“Oscar pundits are going 10-slot crazy this year, wondering whether the additional spots will go to the multiplex or to the art house,” writes the Hollywood Reporter‘s Stephen Zeitchik.

“Whatever answers emerge, it’s clear that with an expanded field, voters will have to make tougher choices than usual — if not when mentally filling out their list of 10, then when they start anointing movies from among that list. With the widened field, there’s a wider split between the feel-good contenders and the downbeat ones, between movies that depict the world as it is and those that show the world as we wish it to be.”

Zeitchik then startled me cold by suggesting that The Hangover might be one of the ten Best Picture contenders.

Voters, he says, “will have to choose between the story of an inner-city girl whose stepfather has repeatedly raped her and an old man who takes a magical, life-affirming balloon ride. They’ll have to decide between a group of male bomb-defusers drawn to the nightmare of the battlefield and a group of male friends drawn hilariously to the escapism of Vegas.”

Just a minute, hold on….Zeitchik has mentioned The Hurt Locker and The Hangover in the same Oscar-prognosticating sentence? Is the world coming to an end? Is it 2012 out there, causing Zeitchik to freak out and lose touch with his usually reliable perceptions?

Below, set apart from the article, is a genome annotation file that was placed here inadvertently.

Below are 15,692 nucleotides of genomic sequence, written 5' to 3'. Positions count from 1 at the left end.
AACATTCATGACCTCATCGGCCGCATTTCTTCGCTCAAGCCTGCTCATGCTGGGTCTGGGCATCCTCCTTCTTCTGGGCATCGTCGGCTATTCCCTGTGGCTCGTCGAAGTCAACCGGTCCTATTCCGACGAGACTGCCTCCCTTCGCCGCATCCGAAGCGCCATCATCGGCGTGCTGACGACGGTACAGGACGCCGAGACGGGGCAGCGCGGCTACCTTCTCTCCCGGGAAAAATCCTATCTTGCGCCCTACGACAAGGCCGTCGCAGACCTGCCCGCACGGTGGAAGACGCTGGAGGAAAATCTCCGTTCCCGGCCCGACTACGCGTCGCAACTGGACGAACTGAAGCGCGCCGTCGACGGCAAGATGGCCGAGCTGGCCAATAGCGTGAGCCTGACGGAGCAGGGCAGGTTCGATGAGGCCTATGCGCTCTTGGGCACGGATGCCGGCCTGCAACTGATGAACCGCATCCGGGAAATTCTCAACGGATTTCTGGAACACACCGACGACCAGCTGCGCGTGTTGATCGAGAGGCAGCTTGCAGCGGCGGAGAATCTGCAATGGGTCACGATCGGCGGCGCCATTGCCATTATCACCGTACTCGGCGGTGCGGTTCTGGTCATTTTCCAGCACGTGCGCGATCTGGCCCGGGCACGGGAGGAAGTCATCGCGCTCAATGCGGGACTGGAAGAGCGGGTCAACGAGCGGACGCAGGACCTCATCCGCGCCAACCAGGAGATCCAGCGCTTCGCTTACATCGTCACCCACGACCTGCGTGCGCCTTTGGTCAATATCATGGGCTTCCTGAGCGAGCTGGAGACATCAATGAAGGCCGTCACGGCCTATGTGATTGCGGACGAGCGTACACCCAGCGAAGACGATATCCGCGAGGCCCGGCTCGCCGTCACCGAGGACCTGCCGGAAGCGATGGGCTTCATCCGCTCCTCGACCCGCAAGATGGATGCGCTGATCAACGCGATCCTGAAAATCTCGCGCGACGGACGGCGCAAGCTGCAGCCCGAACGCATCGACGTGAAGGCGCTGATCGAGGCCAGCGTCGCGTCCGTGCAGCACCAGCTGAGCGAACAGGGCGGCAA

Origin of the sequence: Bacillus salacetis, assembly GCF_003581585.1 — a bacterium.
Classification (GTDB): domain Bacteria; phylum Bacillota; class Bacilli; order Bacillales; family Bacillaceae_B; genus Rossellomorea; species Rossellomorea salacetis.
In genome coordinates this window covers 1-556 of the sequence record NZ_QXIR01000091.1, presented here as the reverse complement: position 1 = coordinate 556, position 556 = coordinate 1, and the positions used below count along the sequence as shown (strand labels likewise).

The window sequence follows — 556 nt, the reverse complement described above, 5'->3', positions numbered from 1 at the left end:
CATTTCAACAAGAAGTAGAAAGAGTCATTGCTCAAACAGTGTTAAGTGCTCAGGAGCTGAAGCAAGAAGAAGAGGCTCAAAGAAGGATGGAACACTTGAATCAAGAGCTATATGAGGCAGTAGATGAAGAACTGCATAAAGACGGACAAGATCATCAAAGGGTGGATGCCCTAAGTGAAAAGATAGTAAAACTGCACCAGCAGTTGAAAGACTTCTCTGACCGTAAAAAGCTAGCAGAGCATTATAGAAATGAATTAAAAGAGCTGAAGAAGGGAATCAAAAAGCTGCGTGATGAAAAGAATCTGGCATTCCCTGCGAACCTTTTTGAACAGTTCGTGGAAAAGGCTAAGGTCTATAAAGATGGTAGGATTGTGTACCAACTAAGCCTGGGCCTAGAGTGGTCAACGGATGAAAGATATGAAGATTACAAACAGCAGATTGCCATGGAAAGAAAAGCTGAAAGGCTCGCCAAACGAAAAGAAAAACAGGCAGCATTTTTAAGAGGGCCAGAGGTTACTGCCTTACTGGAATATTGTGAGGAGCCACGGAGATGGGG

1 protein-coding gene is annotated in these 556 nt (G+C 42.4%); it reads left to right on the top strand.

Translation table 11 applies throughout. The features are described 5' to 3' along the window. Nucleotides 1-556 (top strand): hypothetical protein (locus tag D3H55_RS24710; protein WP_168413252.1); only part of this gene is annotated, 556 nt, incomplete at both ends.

“This choice won’t simply be a cultural statement,” he adds. “It’s no accident that, as the studio specialty business withers away, nearly all the downbeat contenders (Precious, Bright Star, The Hurt Locker) were made outside the studio system, while almost all those celebrating life’s aspirational side (Up, Star Trek, The Hangover, Invictus) were made within it.”

Star Trek? A nifty, neato zing-ding summer flick but a Best Picture contender? In what planetary system?

There’s something dark and malignant about a world in which reasonable professionals suggest that The Hangover and Star Trek might really and truly be serious Best Picture contenders while at the same time barely acknowledging the pristine perfection and world-class comedic gloom that A Serious Man divvies out in spades. There must be something in the air or the water. Some kind of mad swine flu of the mind.